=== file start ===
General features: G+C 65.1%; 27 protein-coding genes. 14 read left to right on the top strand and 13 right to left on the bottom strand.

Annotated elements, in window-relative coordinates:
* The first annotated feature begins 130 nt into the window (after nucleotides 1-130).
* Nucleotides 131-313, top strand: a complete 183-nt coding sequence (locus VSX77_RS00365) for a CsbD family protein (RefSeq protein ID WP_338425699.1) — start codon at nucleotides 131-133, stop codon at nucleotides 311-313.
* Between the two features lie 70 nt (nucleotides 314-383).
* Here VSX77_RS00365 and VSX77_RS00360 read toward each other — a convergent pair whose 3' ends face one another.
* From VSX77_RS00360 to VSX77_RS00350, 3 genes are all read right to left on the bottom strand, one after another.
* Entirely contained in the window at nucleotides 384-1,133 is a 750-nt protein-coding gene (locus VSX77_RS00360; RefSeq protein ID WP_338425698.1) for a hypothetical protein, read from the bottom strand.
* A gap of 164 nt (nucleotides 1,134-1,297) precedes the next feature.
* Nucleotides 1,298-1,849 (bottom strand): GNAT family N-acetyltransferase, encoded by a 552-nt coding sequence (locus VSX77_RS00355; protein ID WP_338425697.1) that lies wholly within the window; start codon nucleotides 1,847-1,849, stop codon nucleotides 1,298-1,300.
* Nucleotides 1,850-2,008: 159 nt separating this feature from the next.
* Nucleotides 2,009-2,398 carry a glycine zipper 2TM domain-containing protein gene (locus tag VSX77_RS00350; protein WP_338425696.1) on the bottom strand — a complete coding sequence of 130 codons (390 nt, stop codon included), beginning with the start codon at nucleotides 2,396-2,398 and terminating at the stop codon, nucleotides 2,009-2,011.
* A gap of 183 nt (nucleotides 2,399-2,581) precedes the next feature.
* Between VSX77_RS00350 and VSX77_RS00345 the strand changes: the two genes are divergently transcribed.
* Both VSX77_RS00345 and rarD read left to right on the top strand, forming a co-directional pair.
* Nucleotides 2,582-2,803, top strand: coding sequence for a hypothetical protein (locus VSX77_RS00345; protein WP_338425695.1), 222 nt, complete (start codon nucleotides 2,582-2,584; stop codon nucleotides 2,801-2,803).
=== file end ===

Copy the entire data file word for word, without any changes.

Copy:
General features: G+C 65.1%; 27 protein-coding genes. 14 read left to right on the top strand and 13 right to left on the bottom strand.

Annotated elements, in window-relative coordinates:
* The first annotated feature begins 130 nt into the window (after nucleotides 1-130).
* Nucleotides 131-313, top strand: a complete 183-nt coding sequence (locus VSX77_RS00365) for a CsbD family protein (RefSeq protein ID WP_338425699.1) — start codon at nucleotides 131-133, stop codon at nucleotides 311-313.
* Between the two features lie 70 nt (nucleotides 314-383).
* Here VSX77_RS00365 and VSX77_RS00360 read toward each other — a convergent pair whose 3' ends face one another.
* From VSX77_RS00360 to VSX77_RS00350, 3 genes are all read right to left on the bottom strand, one after another.
* Entirely contained in the window at nucleotides 384-1,133 is a 750-nt protein-coding gene (locus VSX77_RS00360; RefSeq protein ID WP_338425698.1) for a hypothetical protein, read from the bottom strand.
* A gap of 164 nt (nucleotides 1,134-1,297) precedes the next feature.
* Nucleotides 1,298-1,849 (bottom strand): GNAT family N-acetyltransferase, encoded by a 552-nt coding sequence (locus VSX77_RS00355; protein ID WP_338425697.1) that lies wholly within the window; start codon nucleotides 1,847-1,849, stop codon nucleotides 1,298-1,300.
* Nucleotides 1,850-2,008: 159 nt separating this feature from the next.
* Nucleotides 2,009-2,398 carry a glycine zipper 2TM domain-containing protein gene (locus tag VSX77_RS00350; protein WP_338425696.1) on the bottom strand — a complete coding sequence of 130 codons (390 nt, stop codon included), beginning with the start codon at nucleotides 2,396-2,398 and terminating at the stop codon, nucleotides 2,009-2,011.
* A gap of 183 nt (nucleotides 2,399-2,581) precedes the next feature.
* Between VSX77_RS00350 and VSX77_RS00345 the strand changes: the two genes are divergently transcribed.
* Both VSX77_RS00345 and rarD read left to right on the top strand, forming a co-directional pair.
* Nucleotides 2,582-2,803, top strand: coding sequence for a hypothetical protein (locus VSX77_RS00345; protein WP_338425695.1), 222 nt, complete (start codon nucleotides 2,582-2,584; stop codon nucleotides 2,801-2,803).